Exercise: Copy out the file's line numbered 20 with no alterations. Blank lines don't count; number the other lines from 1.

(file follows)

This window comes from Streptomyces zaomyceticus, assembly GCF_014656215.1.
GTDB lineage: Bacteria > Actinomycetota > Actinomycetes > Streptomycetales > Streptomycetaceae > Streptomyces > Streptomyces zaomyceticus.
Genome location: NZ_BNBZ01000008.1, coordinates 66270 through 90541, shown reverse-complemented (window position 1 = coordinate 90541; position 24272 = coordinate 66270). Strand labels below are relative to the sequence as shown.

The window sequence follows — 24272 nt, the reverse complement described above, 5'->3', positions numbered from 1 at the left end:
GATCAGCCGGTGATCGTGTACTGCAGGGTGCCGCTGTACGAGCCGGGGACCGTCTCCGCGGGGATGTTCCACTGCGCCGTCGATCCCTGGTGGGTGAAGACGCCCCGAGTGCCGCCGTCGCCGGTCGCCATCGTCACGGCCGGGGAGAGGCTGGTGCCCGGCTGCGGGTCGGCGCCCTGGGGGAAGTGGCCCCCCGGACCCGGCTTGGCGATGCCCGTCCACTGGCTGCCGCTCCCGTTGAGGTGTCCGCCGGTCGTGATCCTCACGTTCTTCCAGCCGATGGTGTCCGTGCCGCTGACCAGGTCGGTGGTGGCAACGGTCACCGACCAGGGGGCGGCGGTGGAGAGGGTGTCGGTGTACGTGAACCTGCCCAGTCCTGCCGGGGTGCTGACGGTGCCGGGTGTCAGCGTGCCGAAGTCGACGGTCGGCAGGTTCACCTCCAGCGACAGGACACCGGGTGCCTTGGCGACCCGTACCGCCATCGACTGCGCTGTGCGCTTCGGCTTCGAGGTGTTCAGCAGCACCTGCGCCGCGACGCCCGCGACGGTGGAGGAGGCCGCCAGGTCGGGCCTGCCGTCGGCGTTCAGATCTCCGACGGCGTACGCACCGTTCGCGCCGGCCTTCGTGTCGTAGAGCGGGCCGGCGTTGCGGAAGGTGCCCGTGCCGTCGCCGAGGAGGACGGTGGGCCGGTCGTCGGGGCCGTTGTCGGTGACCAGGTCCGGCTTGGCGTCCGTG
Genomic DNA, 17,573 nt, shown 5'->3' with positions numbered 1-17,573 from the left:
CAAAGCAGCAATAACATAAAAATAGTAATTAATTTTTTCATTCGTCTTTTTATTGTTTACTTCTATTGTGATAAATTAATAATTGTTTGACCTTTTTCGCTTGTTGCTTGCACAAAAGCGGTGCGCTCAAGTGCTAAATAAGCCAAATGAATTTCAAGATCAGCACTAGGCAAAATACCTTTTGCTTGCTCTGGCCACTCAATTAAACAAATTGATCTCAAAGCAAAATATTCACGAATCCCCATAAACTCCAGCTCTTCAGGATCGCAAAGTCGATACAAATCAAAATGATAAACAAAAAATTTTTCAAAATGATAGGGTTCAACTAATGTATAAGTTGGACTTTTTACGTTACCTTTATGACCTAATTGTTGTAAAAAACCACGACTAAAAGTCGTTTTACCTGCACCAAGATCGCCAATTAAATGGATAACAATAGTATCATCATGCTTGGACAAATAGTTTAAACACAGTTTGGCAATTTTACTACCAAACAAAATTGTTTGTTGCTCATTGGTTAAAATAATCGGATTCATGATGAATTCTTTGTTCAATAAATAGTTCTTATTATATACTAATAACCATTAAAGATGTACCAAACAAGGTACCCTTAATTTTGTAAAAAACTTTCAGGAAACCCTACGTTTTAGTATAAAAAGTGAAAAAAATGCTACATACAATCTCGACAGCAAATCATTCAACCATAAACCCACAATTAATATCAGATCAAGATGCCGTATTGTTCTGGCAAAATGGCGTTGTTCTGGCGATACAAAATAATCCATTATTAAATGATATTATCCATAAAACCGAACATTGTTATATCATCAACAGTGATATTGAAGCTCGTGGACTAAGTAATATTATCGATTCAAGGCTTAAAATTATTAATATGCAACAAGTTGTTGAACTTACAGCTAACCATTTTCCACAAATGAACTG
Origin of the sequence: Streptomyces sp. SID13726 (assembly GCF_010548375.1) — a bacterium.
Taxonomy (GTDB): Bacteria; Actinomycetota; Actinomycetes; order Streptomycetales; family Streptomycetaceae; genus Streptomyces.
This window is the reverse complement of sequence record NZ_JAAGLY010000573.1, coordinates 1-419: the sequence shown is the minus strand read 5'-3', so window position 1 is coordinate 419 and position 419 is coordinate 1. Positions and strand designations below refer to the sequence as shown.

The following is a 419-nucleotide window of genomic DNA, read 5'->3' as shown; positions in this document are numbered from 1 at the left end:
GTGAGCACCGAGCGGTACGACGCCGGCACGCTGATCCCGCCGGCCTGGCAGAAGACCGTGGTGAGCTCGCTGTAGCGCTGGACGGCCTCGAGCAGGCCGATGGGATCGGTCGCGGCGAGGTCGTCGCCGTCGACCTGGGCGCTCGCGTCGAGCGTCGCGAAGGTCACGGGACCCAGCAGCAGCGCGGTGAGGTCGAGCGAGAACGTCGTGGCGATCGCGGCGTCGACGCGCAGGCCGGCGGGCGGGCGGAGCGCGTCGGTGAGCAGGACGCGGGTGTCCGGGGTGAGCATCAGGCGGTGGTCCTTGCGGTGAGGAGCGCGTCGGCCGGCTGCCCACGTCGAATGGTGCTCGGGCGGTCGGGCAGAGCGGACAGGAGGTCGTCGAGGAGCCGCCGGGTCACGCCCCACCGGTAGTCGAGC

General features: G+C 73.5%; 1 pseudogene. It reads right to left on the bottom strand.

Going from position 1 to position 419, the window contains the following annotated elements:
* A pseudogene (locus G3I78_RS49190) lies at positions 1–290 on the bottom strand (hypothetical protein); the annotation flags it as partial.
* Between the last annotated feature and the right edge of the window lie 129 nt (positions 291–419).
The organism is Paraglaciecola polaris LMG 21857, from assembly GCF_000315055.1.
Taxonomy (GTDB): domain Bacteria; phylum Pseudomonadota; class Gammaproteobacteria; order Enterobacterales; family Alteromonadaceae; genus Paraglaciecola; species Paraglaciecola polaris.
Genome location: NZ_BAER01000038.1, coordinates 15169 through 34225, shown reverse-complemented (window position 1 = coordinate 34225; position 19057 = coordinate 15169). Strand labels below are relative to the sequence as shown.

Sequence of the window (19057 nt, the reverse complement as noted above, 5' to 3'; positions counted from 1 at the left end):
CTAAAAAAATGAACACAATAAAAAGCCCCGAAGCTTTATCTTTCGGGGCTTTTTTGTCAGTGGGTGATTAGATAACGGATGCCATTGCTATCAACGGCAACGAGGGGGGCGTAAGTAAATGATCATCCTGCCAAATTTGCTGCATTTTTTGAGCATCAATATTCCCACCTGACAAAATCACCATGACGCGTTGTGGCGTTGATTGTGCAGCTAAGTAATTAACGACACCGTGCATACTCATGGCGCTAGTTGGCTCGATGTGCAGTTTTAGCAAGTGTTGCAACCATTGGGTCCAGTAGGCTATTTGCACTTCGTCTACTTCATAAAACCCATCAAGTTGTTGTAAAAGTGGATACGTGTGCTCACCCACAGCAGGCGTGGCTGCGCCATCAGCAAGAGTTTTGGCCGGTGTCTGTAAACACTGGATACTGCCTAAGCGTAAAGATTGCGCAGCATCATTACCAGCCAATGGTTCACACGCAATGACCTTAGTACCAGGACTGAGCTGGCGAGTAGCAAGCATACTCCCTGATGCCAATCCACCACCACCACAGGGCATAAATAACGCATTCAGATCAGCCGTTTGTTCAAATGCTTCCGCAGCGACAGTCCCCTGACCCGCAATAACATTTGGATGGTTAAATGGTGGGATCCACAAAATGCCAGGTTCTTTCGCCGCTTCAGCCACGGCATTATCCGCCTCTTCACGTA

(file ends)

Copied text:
Sequence of the window (19057 nt, the reverse complement as noted above, 5' to 3'; positions counted from 1 at the left end):